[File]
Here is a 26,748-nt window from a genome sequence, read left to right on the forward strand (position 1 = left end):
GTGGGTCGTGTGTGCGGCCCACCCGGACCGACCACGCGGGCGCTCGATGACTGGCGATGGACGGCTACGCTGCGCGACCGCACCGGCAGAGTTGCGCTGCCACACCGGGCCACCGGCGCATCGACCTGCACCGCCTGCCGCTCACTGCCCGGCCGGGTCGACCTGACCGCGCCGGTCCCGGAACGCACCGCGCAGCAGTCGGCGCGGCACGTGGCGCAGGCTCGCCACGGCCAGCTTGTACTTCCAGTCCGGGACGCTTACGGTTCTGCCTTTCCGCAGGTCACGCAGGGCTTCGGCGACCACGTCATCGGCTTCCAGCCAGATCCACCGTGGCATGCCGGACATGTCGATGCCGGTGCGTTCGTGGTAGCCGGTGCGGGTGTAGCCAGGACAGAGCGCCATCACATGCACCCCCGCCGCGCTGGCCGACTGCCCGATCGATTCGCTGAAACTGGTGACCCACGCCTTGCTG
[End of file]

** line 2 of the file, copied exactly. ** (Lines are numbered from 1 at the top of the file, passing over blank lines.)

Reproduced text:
GTGGGTCGTGTGTGCGGCCCACCCGGACCGACCACGCGGGCGCTCGATGACTGGCGATGGACGGCTACGCTGCGCGACCGCACCGGCAGAGTTGCGCTGCCACACCGGGCCACCGGCGCATCGACCTGCACCGCCTGCCGCTCACTGCCCGGCCGGGTCGACCTGACCGCGCCGGTCCCGGAACGCACCGCGCAGCAGTCGGCGCGGCACGTGGCGCAGGCTCGCCACGGCCAGCTTGTACTTCCAGTCCGGGACGCTTACGGTTCTGCCTTTCCGCAGGTCACGCAGGGCTTCGGCGACCACGTCATCGGCTTCCAGCCAGATCCACCGTGGCATGCCGGACATGTCGATGCCGGTGCGTTCGTGGTAGCCGGTGCGGGTGTAGCCAGGACAGAGCGCCATCACATGCACCCCCGCCGCGCTGGCCGACTGCCCGATCGATTCGCTGAAACTGGTGACCCACGCCTTGCTG